By LAURA Reiley
Times Food Critic
I thought I was special. A few weeks back I began getting postcards from readers urging me to try Bruce's Chicago Grill & Dog House. "The chili cheese dog and the fries with celery salt are amazing," they said. "They have the best dogs this side of Chicago," they said. It was a campaign, and it worked.
I stood in front of Bruce's, the exuberant orange-and-yellow signage temporarily distracting me. But there it was, a review by my predecessor Chris Sherman, who started with the cold facts. Owner Bruce Karlin had launched a similar campaign back at the turn of the millennium, which prompted Sherman to get in there and start noshing tube steaks at this funky homage to the Chicago dog started back in 1994. Fine, Mr. Karlin, you cad, you've pulled this come-hither ruse before with food critics.
Still, it's a darn fine dog.
The decor is pure Windy City, with photos of Al Capone, da Bears and other local luminaries, dog-eared menus from Chicago greats and pictures of Mrs. O'Leary's house (pyromaniac cow not visible), all haphazardly staple-gunned. It makes for an entertaining few minutes while your order is assembled.
The coin of the realm is the basic Chicago dog ($3.35), dragged through the garden (translation: with the works). That means a tender steamed poppy seed bun cradling a Vienna beef dog in the casing, topped with yellow mustard, alarmingly neon green relish, a dill pickle slice, tomato and cuke, chopped onion, "sport peppers" (hot little babies packed in vinegar) and a couple shakes of celery salt.
This is not the dog to eat if you are wearing your good pants. The dog itself is salty, with good snap (iPhone users, there's an app for that: locate Vienna beef hot dogs), and it lends itself to being the anchor of a number of other excellent offerings. The coleslaw dog ($2.95) is sweet and creamy from mayo, crunchy with cabbage and salty from the dog; a Reuben dog ($3.25) gets a little slick of Russian dressing before the dog is nestled into the bun and topped with tangy kraut and a mantle of molten Swiss.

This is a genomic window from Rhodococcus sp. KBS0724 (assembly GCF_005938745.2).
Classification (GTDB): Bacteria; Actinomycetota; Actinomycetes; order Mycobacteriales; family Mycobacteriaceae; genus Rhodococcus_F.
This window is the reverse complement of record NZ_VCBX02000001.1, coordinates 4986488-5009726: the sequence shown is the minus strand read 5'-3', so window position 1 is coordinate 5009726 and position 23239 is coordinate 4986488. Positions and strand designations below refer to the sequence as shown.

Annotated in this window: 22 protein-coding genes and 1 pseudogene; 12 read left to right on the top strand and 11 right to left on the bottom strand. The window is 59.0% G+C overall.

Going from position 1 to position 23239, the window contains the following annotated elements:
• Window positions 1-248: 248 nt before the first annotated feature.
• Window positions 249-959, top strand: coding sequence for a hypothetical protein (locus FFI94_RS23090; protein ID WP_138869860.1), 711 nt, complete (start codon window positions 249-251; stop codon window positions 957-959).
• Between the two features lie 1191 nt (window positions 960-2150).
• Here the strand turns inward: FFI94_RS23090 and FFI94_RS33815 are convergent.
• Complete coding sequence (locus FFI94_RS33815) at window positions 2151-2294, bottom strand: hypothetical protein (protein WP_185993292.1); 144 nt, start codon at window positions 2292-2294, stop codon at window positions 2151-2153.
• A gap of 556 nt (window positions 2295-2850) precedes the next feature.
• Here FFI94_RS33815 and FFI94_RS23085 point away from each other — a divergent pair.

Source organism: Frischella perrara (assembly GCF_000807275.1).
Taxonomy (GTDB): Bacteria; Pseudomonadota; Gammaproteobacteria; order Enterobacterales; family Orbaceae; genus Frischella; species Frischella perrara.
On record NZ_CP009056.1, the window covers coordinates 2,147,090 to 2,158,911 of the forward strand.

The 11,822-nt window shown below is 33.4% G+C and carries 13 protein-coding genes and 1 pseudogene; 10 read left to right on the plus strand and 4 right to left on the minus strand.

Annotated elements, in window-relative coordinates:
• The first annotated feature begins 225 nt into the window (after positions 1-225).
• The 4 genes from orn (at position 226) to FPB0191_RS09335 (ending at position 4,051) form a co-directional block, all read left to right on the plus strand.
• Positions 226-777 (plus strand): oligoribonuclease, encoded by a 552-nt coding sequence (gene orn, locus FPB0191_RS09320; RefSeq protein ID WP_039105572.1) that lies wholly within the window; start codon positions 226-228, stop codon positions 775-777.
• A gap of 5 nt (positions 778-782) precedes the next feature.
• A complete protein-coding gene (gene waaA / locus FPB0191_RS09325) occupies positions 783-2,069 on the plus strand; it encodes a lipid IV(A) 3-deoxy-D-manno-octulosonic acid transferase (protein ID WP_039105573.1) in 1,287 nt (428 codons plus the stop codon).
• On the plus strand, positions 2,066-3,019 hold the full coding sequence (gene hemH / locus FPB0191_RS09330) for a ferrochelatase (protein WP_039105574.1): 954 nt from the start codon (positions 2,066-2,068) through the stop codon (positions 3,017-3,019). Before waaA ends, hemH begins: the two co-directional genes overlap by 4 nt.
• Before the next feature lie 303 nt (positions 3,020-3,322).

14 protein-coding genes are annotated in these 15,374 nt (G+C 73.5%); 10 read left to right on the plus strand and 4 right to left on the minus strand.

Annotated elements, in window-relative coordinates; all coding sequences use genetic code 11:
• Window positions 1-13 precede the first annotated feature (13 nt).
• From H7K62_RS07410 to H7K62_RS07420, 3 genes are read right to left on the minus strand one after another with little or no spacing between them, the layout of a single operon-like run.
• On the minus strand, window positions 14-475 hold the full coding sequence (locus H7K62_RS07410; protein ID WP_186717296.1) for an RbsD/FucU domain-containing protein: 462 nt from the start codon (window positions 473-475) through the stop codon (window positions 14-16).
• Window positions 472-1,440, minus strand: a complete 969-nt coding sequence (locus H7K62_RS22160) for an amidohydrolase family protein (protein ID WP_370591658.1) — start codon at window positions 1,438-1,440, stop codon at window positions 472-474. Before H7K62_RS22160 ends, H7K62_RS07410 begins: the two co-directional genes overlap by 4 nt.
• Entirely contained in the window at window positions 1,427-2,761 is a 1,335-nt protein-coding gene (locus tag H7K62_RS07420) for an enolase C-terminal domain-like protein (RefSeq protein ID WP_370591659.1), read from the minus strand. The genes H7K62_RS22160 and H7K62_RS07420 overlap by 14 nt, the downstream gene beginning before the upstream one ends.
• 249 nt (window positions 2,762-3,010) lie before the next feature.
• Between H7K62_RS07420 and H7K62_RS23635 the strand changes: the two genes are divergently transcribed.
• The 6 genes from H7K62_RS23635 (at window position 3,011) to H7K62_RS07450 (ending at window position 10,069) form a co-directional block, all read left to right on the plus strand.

Karlin and crew do some of the other Chicago classics with grace and verve. Chicago-style Italian beef ($6.95 and $8.25) has nearly the devoted following, the crusty roll piled with slightly thick-cut sliced beef and finished with a thin jus (what they call Italian gravy), sweet peppers and onions, melted provolone or hot giardinaire peppers in olive oil.
These last are put to best effect on another Chicago oddity, the tamale. Thin, cigar-shaped and fresh from the microwave, the corn masa enfolds a simple beef filling. Disconnected from its Latin American roots, it's a basic building block, best heaped with chili and hot giardinaire peppers ($2.75). It's small, but sits heavy in your belly like ballast.
Karlin will magnanimously serve you a Hebrew National or a Nathan's dog as well (both $2.75). Heck, he'll even top a dog with ketchup without giving you too much guff. But the indigenous foods of Chi-Town are his passion. Which means the proper respect is paid when, post dog, you opt for a creamy, dense slice of Eli's cheesecake ($2.59). It's too much of a good thing, but it almost made me want to write myself a postcard: "Having a wonderful time, wish you were here."
Laura Reiley can be reached at email@example.com or (727) 892-2293. Read her dining blog at tampabay.com/blogs/dining. Reiley dines anonymously and unannounced. The Times pays all expenses. Advertising has nothing to do with selection for review or the assessment.